Phoenix will soon become the fourth testing site where the search engine organization will test its self-driving vehicles
The robot revolution might soon enter Arizona. Over one year after Uber technologies started to formally collaborate with the Tuscon-based University of Arizona, Google declared it would start testing its self-driving Lexus SUVs in the city of Phoenix, Arizona.
The city will become the fourth testing site for the Google X venture, which is owned by Alphabet, leaving two more locations that the search organization applied to the Federal Communications Commission.
Those two locations have not yet been announced. Other testing sites include the head office of the company in Austin, Texas, Kirkland, and Mountain View, California. Many states have ratified laws to regulate testing of cars and therefore, capable of turning into the next destination to Google’s self-driving project. These include Washington D.C, Tennessee, North Dakota, Florida, Michigan, and Nevada.
The company has yet to test its automobiles in snowy environments, such as Michigan, where automobile manufacturers, such as Nissan, BMW and Ford are conducting tests of their automobiles at the University of Michigan, turning the state into a worthy candidate.
Obviously, Arizona is a choice for Uber – which has established the headquarters of its mapping business at the University of Arizona – and Google because it is the only US state in which the governor has released an executive order.
The executive order requires state authorities to not only permit for but also to facilitate autonomous vehicle testing. Nevertheless, similar to regulations ratified in California, the executive order of Governor of Arizona Doug Dacey requires drivers to have a driving license and the capability to “direct the vehicle’s movement if assistance is required.”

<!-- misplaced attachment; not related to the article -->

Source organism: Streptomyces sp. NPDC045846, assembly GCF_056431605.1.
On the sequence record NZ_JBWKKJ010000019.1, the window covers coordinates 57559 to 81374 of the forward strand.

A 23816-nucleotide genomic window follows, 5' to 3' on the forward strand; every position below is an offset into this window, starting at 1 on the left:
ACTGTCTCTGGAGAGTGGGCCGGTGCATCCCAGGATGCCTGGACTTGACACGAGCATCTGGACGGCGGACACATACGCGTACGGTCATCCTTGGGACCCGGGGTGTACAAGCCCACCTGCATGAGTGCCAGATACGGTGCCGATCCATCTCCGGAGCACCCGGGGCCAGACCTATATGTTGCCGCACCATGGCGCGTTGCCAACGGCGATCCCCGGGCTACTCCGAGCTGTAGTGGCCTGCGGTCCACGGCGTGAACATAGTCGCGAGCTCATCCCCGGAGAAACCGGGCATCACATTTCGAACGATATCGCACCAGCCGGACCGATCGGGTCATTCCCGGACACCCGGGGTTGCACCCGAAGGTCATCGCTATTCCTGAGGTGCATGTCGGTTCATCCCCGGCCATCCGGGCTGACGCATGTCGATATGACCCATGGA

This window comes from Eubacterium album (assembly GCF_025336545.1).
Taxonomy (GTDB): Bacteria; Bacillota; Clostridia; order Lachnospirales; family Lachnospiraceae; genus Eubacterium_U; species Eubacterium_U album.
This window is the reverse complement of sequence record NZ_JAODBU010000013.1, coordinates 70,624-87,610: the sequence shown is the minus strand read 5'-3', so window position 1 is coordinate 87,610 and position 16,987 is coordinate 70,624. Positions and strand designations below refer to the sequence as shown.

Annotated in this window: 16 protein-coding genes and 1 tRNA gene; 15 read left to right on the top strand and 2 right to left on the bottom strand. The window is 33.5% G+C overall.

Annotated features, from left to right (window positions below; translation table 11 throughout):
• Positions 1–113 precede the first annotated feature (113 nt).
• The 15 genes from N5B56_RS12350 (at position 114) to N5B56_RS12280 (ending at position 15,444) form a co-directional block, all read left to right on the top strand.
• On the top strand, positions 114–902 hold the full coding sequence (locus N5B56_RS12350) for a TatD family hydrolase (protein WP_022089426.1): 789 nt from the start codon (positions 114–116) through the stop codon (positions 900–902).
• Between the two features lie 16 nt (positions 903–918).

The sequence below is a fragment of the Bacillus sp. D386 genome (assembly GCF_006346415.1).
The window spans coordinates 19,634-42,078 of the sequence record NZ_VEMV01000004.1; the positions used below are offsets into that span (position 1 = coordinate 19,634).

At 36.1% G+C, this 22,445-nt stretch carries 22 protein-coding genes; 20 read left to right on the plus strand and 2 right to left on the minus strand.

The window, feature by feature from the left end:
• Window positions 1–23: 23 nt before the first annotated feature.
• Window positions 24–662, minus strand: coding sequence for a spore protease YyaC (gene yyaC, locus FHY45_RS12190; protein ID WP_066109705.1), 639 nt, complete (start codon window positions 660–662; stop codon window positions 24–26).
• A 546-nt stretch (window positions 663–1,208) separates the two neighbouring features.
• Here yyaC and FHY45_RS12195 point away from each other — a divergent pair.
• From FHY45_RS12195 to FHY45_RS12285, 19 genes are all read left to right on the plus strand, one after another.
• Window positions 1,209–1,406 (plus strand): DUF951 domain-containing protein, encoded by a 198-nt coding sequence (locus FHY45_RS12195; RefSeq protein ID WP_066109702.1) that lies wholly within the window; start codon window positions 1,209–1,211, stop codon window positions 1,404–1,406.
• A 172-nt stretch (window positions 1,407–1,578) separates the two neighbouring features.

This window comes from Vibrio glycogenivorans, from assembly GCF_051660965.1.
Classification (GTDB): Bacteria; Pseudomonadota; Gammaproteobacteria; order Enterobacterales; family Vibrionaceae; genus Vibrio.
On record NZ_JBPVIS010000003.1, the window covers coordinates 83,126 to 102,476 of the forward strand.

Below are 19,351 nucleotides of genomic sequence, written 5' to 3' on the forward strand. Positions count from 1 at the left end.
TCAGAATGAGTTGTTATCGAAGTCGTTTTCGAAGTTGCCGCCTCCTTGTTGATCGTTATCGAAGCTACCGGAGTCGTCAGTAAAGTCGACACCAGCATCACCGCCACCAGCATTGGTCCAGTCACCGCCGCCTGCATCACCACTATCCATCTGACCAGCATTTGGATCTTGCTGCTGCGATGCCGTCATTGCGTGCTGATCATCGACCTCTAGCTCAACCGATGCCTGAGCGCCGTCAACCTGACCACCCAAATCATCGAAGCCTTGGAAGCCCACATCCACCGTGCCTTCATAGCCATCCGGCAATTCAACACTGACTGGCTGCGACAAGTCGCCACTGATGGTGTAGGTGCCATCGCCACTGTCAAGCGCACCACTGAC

The full self-driving prototype automobile of Google is not equipped with a steering wheel – although the organization does have controls for manual driving, which can be connected to the automobile as required – and will not pass through the testing phase in Arizona. But the organization’s fleet of retrofitted Lexus cars has all trimmings of manual cars and will let drivers take over whenever needed.
Former CEO of Cold Stone Creamery hopes to turn Arizona into a tech hub. For this purpose, he has formed a council on the sharing-economy to progress the regulations of the state on sharing-economy organizations and in 2015, ratified ride-sharing rules that upended current insurance mandates.
Days after Dough passed those rules, Uber established a Center of Excellence in Phoenix and promised to provide 300 job opportunities – a measure taken by Uber in many markets where it is being challenged by regulatory issues.